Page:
Kritsnam aims to empower nations with data-driven water resource management solutions. Their focus is on sustainable use of freshwater in agriculture, industrial and domestic consumption.
Incubated Since 2019 Headquarters Kanpur, Uttar Pradesh Sector Agriculture Senior Advisor Srinivas Ramanujam
Portfolio Manager Anika Pandey
“Empower our Farmers and double the canal irrigation efficiency in 5 years”
- Sri Harsha Karumanchi, Co founder, Kritsnam
Sri Harsha Karumanchi, Prudhvi Sagar & Vinay Chataraju alumni of IIT Kanpur lead Kritsnam Technologies from the top. With the right mix of hydrology, electronics and business expertise they make the right fit to ensure the success of the company. It started as an extension of M.Tech thesis of Sri Harsha, Kritsnam has evolved a long way to be one of the few companies in the world working on deep tech for water management.
54% of India faces high water stress every year. With 85% of the freshwater goes into agriculture, there is a dire need for scientific water management for both agriculture and drinking purposes. The inequality and irregularity in water distribution create panic among the water users resulting in wastage of water & yield loss. This problem can be solved with the right usage of advanced technologies for day to day decision making on water supply for agriculture and drinking.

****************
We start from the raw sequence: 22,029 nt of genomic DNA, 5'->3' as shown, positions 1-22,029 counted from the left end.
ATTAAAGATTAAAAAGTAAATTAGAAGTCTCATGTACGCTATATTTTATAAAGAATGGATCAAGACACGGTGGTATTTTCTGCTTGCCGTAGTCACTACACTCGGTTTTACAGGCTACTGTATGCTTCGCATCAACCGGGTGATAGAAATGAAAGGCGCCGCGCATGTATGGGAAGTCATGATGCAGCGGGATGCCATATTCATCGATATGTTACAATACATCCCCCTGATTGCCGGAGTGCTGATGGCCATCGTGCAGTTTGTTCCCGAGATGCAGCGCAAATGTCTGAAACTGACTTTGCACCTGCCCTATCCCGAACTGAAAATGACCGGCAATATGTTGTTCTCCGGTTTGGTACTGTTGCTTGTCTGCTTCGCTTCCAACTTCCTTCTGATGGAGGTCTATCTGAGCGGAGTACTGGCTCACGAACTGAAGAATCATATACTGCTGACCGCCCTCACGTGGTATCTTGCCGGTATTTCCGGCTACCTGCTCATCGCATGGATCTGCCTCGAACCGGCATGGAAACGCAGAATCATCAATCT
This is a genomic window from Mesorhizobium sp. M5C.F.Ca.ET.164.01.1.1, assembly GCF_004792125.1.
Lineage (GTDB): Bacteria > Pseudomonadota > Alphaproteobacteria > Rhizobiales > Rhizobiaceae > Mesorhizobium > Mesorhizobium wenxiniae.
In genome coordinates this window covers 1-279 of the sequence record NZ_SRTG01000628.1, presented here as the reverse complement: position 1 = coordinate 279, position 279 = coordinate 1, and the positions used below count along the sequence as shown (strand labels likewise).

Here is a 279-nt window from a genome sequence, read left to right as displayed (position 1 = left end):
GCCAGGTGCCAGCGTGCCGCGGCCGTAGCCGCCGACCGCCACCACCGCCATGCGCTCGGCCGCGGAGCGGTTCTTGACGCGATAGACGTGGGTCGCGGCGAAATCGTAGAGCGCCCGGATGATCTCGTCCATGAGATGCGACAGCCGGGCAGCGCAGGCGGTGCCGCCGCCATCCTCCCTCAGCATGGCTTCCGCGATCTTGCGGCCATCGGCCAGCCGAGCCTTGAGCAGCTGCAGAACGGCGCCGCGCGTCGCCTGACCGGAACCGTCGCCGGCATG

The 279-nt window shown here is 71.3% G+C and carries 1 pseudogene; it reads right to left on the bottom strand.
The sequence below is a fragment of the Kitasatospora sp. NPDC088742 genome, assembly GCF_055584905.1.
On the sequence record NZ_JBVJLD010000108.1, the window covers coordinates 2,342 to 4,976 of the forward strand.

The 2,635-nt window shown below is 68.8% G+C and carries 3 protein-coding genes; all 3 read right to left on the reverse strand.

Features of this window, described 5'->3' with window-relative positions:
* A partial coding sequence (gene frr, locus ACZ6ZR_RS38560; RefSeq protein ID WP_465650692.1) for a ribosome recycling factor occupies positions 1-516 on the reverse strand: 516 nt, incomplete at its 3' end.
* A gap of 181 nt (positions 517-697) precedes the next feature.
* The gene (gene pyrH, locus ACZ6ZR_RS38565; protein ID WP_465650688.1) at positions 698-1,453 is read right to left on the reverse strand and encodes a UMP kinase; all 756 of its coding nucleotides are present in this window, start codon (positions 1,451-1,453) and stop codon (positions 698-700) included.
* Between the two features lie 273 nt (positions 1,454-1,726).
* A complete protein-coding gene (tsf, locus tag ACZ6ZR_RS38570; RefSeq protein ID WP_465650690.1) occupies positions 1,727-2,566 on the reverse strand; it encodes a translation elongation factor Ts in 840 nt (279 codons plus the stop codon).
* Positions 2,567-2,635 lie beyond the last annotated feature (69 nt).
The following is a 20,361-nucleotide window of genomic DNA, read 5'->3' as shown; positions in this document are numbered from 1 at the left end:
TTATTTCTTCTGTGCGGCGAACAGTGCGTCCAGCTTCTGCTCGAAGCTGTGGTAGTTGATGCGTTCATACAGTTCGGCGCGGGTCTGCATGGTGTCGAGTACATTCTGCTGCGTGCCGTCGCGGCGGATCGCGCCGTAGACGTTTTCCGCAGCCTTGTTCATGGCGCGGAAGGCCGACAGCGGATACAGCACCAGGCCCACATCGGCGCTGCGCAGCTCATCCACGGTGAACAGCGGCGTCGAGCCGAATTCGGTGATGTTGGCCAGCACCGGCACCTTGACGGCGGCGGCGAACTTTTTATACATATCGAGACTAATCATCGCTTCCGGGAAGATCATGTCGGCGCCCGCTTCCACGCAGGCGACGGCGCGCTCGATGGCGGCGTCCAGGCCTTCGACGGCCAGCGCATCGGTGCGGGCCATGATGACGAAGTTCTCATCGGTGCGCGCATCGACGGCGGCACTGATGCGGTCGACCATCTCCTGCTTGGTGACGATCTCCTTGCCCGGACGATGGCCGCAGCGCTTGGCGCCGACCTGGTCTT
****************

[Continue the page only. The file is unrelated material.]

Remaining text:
Kritsnam through its solutions IShWAR and DHARMA are working to ensure equitable distribution of the available water for agriculture and drinking purposes respectively. With the combination of ground IoT sensors, remote sensing, user input and crowdsourced data, the decision support systems for canal and water grid management are developed. They developed their own IoT sensors which are compact & low-power consuming which makes them ideal for remote location deployments. Kritsnam’s ground sensors include water level monitoring, water flow meter & soil moisture with micro weather all IoT enabled for real-time decision making.
Through one of its solutions, Kritsnam has saved 30 million litres of groundwater in one season from 150 farmers which also resulted in saving Rs 1200 - 1800 (irrigation and diesel costs) per farmer per season. Upon scaling up, there is a significant potential to save water and cost for the marginal farmers and also an increase in crop productivity.
The real-time water level data from the Ganga river is also used for flood warning to the nearby villages during monsoon season.